A $50.6-billion programme to restore, preserve and celebrate Diriyah as the beating cultural heart of Saudi Arabia is gearing up to launch two key anchoring components this year, making it the first giga-project in the kingdom to open assets to the public.
These assets include the historic At-Turaif district – a UNESCO World Heritage Site, which has been restored to its former glory and enhanced with a collection of museums – and Bujairi Terrace, a dining destination built in a traditional Najdi architectural style that hosts a collection of the world’s premium food and beverage (F&B) brands.
Diriyah – the ancestral home of the House of Al Saud and birthplace of modern Saudi Arabia, located some 15 minutes northwest of the centre of Riyadh – is poised to be an iconic destination in the kingdom, steeped in history that will take visitors back three centuries, thus offering a unique value proposition in the GCC for tourists to the region.
Diriyah Gate Development Authority (DGDA) is spearheading this ambitious programme which comprises Diriyah Gate, Wadi Safar, Wadi Hanifah and At-Turaif. It has been divided into two phases – Diriyah Gate One (DG1) and Diriyah Gate Two (DG2). DG1 is targeted for completion in 2025. Phase One is expected to include 38 hotels, a diverse collection of museums and cultural institutes, 223,000 sq m of lifestyle, retail and F&B units and 1,280-plus residential units.
Upon completion, Diriyah Gate will be one of the Middle East’s leading mixed-use developments and tourist destinations, and an authentic global centre for culture and heritage. The development will feature an authentic urban environment designed in the architectural style of 300 years ago, that will be a place to gather, shop, dine, live, learn, and work in a pedestrian-friendly setting.
Bujairi Terrace is expected to open with a total of 16 F&B outlets – including four Michelin-starred restaurants – a number that will eventually rise to more than 20. Many of these will be making their debut in the kingdom and the region. The dining destination will also include two Saudi concepts – Takya and Maiz – which will help complete the authentic Saudi experience for international tourists.
Architecturally, all these low-rise structures are built with a Najdi mudbrick-style look and feel in keeping with the heritage of Diriyah but with an air-conditioned indoor environment that has been fashioned in modern décor that complements the exterior. The dining hub will include a mix of casual to high-end dining facilities, as well as cafes and a food hall with different types of concepts. The outdoor area will include several pop-ups and an outdoor cinema at a later stage.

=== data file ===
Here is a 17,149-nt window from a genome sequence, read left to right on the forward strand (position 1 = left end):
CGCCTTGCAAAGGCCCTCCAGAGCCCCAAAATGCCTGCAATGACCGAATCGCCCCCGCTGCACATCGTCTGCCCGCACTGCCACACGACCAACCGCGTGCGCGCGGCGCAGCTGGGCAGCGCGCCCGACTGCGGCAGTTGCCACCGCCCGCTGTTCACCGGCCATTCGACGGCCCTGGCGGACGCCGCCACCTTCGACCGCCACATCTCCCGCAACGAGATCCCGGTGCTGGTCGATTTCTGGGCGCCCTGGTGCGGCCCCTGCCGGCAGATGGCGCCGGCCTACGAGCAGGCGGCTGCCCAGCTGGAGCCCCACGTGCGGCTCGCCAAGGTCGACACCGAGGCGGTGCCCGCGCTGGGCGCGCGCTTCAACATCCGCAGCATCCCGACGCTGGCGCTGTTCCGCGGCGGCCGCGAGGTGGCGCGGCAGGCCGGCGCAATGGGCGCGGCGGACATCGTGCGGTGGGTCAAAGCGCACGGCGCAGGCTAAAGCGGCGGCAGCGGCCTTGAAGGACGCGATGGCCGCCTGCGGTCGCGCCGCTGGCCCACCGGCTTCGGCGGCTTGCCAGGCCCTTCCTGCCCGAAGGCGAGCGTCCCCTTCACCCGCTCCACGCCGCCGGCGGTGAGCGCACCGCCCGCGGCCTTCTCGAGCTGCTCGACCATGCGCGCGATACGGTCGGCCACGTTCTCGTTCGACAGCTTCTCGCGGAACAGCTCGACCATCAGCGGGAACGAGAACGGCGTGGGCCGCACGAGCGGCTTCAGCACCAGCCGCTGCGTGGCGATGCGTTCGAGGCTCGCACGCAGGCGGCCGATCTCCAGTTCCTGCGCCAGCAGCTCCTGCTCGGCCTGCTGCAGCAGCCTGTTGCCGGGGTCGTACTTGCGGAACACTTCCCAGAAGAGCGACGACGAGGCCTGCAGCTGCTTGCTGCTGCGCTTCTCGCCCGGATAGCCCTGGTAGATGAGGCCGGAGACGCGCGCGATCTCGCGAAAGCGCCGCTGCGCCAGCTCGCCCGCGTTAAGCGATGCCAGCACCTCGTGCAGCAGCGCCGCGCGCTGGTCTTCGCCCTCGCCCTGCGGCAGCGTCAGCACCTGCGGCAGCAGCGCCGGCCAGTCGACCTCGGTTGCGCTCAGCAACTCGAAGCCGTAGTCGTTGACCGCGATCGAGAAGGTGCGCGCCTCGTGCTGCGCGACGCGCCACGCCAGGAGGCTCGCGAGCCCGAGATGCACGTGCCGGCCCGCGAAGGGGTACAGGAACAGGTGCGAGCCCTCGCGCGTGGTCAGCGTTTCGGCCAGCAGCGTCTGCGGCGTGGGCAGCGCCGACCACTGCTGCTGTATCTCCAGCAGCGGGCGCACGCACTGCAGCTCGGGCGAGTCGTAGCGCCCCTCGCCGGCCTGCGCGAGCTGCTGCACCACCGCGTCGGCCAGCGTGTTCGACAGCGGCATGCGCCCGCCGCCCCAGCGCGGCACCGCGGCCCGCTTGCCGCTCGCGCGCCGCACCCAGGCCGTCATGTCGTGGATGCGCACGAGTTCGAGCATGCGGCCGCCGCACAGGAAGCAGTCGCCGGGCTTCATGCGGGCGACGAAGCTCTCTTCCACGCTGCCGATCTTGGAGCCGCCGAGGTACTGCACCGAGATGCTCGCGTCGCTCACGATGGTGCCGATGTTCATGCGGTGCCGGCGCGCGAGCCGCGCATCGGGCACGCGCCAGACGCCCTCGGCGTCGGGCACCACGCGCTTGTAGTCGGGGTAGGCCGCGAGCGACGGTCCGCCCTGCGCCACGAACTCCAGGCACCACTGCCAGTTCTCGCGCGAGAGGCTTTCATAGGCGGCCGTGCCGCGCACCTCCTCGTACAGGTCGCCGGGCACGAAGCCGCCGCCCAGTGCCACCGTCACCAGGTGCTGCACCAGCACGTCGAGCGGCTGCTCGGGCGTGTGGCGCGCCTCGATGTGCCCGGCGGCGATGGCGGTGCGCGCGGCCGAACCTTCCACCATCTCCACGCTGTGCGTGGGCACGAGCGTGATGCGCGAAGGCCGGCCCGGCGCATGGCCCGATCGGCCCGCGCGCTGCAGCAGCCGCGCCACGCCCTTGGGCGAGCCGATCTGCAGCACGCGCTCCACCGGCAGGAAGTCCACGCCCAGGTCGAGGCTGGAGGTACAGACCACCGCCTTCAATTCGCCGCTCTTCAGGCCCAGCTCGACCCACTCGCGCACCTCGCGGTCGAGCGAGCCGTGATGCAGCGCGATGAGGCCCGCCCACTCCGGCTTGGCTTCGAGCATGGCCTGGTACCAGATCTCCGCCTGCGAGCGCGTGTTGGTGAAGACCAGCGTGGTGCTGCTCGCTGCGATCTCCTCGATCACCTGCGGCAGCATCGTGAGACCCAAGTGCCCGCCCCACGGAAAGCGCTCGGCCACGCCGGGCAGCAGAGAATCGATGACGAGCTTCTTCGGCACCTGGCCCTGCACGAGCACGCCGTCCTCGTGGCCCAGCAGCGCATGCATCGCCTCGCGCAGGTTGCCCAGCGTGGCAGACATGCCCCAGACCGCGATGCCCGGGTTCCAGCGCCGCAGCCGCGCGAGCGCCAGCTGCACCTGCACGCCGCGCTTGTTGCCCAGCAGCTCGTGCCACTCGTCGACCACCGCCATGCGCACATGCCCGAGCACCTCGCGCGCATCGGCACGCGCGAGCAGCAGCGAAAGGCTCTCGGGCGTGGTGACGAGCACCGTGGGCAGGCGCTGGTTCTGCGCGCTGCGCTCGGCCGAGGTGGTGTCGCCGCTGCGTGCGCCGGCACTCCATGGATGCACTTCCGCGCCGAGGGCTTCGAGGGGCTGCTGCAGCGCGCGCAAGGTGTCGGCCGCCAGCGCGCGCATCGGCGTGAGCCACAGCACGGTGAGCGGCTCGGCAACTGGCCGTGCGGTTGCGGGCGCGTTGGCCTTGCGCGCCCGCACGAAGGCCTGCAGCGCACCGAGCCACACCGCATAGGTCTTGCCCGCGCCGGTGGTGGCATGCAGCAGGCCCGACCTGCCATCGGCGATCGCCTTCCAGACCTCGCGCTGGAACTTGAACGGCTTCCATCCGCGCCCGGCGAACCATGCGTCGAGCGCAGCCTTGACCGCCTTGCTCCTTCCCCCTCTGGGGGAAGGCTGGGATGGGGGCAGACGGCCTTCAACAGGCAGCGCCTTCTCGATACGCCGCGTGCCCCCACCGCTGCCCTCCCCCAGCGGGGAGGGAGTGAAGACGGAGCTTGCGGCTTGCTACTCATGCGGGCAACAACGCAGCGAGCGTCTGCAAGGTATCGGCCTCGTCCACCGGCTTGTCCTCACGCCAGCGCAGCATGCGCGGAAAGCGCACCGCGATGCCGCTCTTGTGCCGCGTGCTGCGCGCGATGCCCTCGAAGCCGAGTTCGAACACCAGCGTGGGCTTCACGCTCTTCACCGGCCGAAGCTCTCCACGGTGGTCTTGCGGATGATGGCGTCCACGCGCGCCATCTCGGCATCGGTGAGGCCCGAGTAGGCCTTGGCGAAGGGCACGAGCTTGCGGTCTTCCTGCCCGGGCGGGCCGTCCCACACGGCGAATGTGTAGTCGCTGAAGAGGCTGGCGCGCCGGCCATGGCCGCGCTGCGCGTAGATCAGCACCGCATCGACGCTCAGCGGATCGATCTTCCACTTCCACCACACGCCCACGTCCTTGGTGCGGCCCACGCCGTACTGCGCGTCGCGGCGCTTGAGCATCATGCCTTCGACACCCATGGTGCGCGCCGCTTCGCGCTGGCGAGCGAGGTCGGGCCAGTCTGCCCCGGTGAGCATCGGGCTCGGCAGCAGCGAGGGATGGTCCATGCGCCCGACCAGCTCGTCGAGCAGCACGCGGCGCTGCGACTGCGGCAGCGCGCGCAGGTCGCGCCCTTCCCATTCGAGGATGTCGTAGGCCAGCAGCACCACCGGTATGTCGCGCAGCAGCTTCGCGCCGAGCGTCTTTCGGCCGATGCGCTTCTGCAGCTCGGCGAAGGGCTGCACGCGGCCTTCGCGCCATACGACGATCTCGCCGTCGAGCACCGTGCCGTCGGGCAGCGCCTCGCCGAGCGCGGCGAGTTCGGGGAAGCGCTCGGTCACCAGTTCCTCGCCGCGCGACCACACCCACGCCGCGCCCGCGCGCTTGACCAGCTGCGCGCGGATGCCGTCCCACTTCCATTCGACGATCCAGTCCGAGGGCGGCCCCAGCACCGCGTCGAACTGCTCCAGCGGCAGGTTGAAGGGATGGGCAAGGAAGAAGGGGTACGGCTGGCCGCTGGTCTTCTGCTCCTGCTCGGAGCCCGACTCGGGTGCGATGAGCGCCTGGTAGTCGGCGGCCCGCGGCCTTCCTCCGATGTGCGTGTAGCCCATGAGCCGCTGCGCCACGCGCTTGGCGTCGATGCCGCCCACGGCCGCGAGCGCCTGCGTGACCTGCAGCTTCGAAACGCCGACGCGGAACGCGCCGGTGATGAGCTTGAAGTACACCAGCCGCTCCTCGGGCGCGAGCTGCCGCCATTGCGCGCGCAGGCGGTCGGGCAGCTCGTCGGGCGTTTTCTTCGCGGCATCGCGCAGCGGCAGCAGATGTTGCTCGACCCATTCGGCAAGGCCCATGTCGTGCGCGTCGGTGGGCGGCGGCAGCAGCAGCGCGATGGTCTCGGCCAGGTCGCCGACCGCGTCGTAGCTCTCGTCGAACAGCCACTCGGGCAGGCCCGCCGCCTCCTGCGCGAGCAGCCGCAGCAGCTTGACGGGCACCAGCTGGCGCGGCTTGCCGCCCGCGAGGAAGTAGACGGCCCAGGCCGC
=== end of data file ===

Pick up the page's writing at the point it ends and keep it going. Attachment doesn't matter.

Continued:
“This is historically a place where Diriyah existed, so we want to make sure that we preserve that heritage, look and feel. However, inside all the restaurants have their own creative style, their creative direction,” said Firaas Salah, Senior Manager, Retail Marketing, DGDA.
The majestic setting overlooks At-Turaif and Wadi Hanifah – an oasis around which the Diriyah of old initially took shape – and is accessed via three entry points, including a four-level basement car-park built of precast concrete which was completed in 11 months.
When Gulf Construction visited the site last month, the area was a hive of activity with snagging and fit-out works in progress.
“The Diriyah development is a really interesting project, because it's definitely going to change the construct of the capital city, Riyadh, where the population will surge up from 7.5 million to 15 million as envisaged in the 2030 Vision,” said Kiran Haslam, Chief Marketing Officer.
“This is an area which is all about going out with the family in a pedestrian zone and having access to some great restaurants and great experiences, great programming entertainment as well as a tourist area overlooking the Wadi Hanifah. Being a pedestrian district, it will offer truly deeply meaningful and immersive experiences while on foot. Attracting over three million visitors every year, Diriyah will become the foremost historical, cultural, and lifestyle destination,” he added.